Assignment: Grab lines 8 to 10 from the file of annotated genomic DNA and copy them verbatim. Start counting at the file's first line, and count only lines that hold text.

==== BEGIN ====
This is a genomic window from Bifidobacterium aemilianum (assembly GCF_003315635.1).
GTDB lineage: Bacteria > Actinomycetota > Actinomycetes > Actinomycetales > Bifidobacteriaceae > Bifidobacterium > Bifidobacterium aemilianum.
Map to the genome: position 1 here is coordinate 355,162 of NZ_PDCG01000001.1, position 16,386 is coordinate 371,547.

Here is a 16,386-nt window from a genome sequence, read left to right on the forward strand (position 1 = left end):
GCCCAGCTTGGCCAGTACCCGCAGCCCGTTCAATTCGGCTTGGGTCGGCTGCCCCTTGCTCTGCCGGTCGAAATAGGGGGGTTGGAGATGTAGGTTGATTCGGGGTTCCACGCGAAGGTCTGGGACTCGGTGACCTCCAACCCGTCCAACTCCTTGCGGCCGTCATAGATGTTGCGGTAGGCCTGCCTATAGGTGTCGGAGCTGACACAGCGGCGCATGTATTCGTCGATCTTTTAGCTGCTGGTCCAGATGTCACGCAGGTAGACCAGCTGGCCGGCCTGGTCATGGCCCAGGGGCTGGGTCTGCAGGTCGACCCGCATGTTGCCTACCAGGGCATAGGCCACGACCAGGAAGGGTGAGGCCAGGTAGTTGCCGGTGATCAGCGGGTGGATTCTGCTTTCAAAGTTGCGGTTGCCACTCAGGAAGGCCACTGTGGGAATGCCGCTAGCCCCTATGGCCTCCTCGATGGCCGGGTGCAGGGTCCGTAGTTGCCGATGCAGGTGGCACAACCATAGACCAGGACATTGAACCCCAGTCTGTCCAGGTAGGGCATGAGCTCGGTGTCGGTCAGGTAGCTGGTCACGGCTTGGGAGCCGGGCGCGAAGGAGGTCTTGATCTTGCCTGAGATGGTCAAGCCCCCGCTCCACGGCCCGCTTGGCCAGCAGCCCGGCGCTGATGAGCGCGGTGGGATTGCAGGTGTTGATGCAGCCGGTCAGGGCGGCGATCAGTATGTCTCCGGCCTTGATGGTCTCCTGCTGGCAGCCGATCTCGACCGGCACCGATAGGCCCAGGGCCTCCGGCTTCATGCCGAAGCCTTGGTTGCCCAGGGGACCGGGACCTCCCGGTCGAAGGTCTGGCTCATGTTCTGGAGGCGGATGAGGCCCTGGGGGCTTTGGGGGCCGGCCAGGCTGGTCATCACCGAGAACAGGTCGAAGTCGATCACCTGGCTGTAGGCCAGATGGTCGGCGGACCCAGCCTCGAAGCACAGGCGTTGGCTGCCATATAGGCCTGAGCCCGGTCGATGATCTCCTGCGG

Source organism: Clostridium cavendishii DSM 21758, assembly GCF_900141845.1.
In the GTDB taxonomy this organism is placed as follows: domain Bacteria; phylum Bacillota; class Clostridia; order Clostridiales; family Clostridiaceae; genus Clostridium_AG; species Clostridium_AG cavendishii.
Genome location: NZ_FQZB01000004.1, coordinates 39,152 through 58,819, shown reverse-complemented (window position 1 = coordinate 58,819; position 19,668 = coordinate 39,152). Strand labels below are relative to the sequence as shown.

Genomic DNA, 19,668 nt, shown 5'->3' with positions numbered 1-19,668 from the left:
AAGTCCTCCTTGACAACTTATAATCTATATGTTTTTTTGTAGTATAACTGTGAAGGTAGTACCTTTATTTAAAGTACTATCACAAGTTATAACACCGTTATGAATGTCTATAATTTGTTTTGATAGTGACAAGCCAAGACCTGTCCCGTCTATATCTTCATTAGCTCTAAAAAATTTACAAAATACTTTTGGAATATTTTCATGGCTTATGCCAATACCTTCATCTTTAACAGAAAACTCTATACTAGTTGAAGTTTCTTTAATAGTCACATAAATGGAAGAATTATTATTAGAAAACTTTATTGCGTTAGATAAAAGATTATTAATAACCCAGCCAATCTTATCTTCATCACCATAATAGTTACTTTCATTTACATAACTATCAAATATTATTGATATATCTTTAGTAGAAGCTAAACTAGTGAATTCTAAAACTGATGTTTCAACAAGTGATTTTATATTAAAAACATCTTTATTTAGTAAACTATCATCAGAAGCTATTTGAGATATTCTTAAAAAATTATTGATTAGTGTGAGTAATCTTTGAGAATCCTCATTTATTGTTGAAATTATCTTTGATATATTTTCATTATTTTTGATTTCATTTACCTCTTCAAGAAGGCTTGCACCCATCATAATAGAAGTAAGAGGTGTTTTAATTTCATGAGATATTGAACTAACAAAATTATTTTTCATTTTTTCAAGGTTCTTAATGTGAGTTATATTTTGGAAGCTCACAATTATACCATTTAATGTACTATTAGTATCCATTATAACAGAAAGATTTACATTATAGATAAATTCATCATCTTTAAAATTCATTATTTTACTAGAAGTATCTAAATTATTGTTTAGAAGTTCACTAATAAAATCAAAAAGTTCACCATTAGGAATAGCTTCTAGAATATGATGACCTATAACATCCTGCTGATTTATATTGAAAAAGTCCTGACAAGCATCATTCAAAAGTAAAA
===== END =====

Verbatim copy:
Genome location: NZ_FQZB01000004.1, coordinates 39,152 through 58,819, shown reverse-complemented (window position 1 = coordinate 58,819; position 19,668 = coordinate 39,152). Strand labels below are relative to the sequence as shown.

Genomic DNA, 19,668 nt, shown 5'->3' with positions numbered 1-19,668 from the left:
AAGTCCTCCTTGACAACTTATAATCTATATGTTTTTTTGTAGTATAACTGTGAAGGTAGTACCTTTATTTAAAGTACTATCACAAGTTATAACACCGTTATGAATGTCTATAATTTGTTTTGATAGTGACAAGCCAAGACCTGTCCCGTCTATATCTTCATTAGCTCTAAAAAATTTACAAAATACTTTTGGAATATTTTCATGGCTTATGCCAATACCTTCATCTTTAACAGAAAACTCTATACTAGTTGAAGTTTCTTTAATAGTCACATAAATGGAAGAATTATTATTAGAAAACTTTATTGCGTTAGATAAAAGATTATTAATAACCCAGCCAATCTTATCTTCATCACCATAATAGTTACTTTCATTTACATAACTATCAAATATTATTGATATATCTTTAGTAGAAGCTAAACTAGTGAATTCTAAAACTGATGTTTCAACAAGTGATTTTATATTAAAAACATCTTTATTTAGTAAACTATCATCAGAAGCTATTTGAGATATTCTTAAAAAATTATTGATTAGTGTGAGTAATCTTTGAGAATCCTCATTTATTGTTGAAATTATCTTTGATATATTTTCATTATTTTTGATTTCATTTACCTCTTCAAGAAGGCTTGCACCCATCATAATAGAAGTAAGAGGTGTTTTAATTTCATGAGATATTGAACTAACAAAATTATTTTTCATTTTTTCAAGGTTCTTAATGTGAGTTATATTTTGGAAGCTCACAATTATACCATTTAATGTACTATTAGTATCCATTATAACAGAAAGATTTACATTATAGATAAATTCATCATCTTTAAAATTCATTATTTTACTAGAAGTATCTAAATTATTGTTTAGAAGTTCACTAATAAAATCAAAAAGTTCACCATTAGGAATAGCTTCTAGAATATGATGACCTATAACATCCTGCTGATTTATATTGAAAAAGTCCTGACAAGCATCATTCAAAAGTAAAA